How the LGBTQ+ Community Has Impacted the Fashion Industry
Perhaps considered a less notorious fashion event of the season, this weekend brought many members of the LGBTQ+ community descending upon Manchester to celebrate Pride. With the masses in attendance, the sheer number of sequins and rainbow inspired colour palettes were bound to be in the thousands.
With the likes of singer Kim Petras taking the Manchester Pride stage in a co-ord resembling the transgender flag, and drag queens gracing the city in their finest drag couture, the community were definitely out in force to make a bold statement.
The LGBTQ+ community is made up of some of the finest creatives and forward thinkers when it comes to fashion, and the exhibition of it doesn’t stop at Pride marches. It is no surprise to see their influence on runways and in storefronts alike, impacting even the mainstream consumer. With older collections from Jean-Paul Gaultier being inspired by the fashions found at gay clubs and the bisexual actress Marlene Dietrich being the muse for Yves Saint Laurent’s infamous Le Smoking Suit, queer people have been impacting fashion for decades.
Sadly, the LGBTQ+ community’s impact on fashion isn’t always communicated to the consumer in the way in which YSL’s Le Smoking Suit was. Many of the innovative and flamboyant fashion trends that young queer men style themselves in now, originate from the African Americans and Latin Americans who were estranged or rejected from their own families so joined Houses in major cities which offered safety, shelter and a chosen family.
This underground queer subculture often met in ballrooms, in which each House would ‘walk’ in a plethora of categories, encompassing the art of Voguing, fashion and theatre. Commonly referred to as drag ball culture or house-ball culture, it is now admired in popular culture. First seen by many through Jennie Livingston’s documentary ‘Paris is Burning’ in 1990 and more recently Ryan Murphy’s series ‘Pose’, the fashionable ideas created by members of this subculture weren’t always as explicitly celebrated as they are now.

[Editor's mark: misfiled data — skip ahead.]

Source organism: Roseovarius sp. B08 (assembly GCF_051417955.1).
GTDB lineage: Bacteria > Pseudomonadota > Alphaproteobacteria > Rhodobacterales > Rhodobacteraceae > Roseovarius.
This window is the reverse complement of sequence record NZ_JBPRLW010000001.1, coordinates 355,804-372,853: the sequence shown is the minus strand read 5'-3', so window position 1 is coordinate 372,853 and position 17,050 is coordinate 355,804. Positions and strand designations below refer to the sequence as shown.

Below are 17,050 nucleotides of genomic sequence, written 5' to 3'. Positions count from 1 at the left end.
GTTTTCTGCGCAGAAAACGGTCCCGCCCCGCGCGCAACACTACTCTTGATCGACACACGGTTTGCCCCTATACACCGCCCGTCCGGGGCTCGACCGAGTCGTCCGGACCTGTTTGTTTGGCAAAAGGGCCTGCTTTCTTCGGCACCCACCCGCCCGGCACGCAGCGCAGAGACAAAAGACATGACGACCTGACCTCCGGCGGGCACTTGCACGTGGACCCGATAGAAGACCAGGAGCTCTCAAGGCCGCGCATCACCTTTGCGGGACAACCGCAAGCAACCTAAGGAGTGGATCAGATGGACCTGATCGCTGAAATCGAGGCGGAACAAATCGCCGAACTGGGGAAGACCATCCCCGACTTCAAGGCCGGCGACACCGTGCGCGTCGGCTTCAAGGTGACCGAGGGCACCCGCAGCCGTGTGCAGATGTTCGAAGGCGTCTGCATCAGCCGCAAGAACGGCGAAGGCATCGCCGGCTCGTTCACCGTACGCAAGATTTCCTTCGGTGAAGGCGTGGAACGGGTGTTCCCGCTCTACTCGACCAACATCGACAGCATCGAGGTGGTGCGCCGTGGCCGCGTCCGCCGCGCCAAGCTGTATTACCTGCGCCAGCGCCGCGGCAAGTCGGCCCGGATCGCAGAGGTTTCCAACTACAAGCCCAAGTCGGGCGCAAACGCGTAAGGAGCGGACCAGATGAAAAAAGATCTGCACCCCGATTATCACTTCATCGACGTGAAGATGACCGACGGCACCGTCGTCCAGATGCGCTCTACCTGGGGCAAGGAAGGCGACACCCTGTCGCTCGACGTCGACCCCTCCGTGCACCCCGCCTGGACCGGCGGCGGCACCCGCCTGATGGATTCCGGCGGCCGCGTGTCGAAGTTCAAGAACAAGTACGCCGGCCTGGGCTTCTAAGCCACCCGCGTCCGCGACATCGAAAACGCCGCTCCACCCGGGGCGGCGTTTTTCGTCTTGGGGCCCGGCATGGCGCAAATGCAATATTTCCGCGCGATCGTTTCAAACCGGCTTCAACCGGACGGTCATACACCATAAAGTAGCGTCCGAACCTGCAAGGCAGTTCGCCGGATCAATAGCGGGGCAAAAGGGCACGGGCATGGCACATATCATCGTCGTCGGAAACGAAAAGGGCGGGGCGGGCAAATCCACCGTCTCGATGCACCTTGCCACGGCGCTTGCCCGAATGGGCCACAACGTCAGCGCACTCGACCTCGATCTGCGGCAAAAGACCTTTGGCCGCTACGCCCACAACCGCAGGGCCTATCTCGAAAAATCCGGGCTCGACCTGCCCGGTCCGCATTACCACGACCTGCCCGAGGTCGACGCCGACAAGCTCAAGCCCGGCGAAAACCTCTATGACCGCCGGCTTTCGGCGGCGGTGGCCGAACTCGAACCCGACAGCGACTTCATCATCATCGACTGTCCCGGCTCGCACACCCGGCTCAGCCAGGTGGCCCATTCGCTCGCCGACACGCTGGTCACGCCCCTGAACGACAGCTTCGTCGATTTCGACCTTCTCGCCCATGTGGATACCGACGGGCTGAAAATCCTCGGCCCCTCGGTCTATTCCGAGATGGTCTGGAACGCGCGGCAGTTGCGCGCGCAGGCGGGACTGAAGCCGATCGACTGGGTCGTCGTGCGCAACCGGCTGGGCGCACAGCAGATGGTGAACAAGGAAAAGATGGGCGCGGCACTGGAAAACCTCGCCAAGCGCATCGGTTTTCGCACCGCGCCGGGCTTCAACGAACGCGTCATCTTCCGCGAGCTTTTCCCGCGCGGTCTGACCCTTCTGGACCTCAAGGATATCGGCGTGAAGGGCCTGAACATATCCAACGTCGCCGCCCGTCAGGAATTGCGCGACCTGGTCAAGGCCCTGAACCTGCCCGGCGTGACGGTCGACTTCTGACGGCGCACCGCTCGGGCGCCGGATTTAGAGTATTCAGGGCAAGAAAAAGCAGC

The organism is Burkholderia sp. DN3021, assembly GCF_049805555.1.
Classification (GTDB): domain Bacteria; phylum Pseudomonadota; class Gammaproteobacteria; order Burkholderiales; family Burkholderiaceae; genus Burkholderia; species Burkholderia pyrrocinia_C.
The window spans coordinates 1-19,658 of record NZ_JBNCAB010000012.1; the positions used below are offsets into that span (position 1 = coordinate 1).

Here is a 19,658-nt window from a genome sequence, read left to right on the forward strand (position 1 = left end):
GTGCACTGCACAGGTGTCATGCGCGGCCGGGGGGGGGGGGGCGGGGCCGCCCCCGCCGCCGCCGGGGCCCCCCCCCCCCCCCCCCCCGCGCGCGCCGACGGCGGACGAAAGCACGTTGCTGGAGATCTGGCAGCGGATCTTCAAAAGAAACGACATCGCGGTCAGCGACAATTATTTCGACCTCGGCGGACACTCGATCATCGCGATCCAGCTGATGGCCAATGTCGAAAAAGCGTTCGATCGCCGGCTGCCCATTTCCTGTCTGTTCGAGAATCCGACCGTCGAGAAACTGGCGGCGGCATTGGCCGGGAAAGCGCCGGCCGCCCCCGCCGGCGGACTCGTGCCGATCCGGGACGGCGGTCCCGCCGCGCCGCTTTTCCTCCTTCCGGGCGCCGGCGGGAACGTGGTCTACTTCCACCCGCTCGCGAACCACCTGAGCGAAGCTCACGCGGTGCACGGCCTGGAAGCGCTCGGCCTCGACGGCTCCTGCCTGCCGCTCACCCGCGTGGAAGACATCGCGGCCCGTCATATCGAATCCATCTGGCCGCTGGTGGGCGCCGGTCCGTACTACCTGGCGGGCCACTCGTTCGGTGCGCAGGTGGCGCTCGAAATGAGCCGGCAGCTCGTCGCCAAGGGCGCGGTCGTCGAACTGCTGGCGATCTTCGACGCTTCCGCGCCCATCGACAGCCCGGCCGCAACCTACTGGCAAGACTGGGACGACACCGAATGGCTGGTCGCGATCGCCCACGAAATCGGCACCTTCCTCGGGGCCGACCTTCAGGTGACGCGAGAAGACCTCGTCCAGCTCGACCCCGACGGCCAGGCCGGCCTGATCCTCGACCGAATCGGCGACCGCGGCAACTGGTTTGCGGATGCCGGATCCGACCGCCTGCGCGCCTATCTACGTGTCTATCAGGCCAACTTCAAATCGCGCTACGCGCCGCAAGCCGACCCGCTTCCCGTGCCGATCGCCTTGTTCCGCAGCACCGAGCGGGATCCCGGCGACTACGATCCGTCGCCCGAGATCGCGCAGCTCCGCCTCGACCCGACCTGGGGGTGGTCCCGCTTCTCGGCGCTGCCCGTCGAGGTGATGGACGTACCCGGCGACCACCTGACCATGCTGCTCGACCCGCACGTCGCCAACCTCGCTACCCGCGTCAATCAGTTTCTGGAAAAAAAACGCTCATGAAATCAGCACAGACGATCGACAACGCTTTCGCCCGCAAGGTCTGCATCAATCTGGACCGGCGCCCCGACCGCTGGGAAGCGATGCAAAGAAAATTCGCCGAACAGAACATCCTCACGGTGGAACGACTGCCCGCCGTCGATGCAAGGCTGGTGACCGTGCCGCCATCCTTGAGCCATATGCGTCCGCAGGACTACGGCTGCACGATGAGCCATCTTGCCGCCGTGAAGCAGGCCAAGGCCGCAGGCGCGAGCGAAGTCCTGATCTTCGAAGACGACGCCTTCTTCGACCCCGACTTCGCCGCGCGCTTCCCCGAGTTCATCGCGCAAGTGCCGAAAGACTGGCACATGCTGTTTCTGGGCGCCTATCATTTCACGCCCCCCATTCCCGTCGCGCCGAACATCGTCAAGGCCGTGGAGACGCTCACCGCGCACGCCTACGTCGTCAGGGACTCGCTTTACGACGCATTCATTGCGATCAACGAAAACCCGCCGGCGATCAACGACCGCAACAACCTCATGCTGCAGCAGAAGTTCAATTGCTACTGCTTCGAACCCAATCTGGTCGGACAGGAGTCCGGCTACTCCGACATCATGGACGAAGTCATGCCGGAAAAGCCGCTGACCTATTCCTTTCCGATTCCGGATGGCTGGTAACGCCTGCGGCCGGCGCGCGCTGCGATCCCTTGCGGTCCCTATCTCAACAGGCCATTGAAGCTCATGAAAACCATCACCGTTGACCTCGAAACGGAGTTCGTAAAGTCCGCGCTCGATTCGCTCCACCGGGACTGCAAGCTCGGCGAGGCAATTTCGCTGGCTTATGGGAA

The drama, glamour and theatrics happening at the balls was an obvious attraction to many and therefore it wasn’t uncommon to see ‘scouts’ looking to be inspired for their employer’s next collection. From Marc Jacobs to Vivienne Westwood, ball culture seemed to be the perfect muse. But with the ongoing AIDS crisis and political system working ferociously against queer people at the time, designers’ attempts to steal the community’s aesthetic may always be viewed in bad taste.
As we stride towards further equal rights for LGBTQ+ people, the ultra-glam aesthetic worn in the 80s by queer Latin and African American people has returned as we head into a new decade. Gay men can now openly experiment with gender and clothing, without having to hide behind a facade like those unfairly outcast before them. Fashion houses can now play with the idea of what it means to be ‘masculine’ and emulate that through their collections.
With fashion houses like Dsquared2, Alexander McQueen and Emporio Armani centring their menswear collections around sheer and translucent fabrics, the modern man is becoming far more metrosexual. Though moving into a territory which could perhaps be deemed as sexualising men (an issue that women have been fighting against for decades), it could also be seen as a liberation.
With the direction of these designers, men are now becoming more experimental with their personal styles and ditching the classic button up. With a translucent overall from Dior and lace vests from McQueen, why wouldn’t you? This shift in attitude towards men’s fashion not only empowers heterosexual men to perhaps wear a more metrosexual aesthetic, but also welcomes queer people to the mainstream market.
The impact of the queer aesthetic being utilised in mainstream collections has led to the fashion industry being even more inclusive than it was before. The LGBTQ+ community has helped form trends for decades through underground subcultures, and now members of that same community are heads of iconic fashion houses. We owe a great deal to the legends of the ballroom for the freedom we now find in the aesthetic that they surely fought so hard to be acknowledged. Without them, fashion just would not be the same.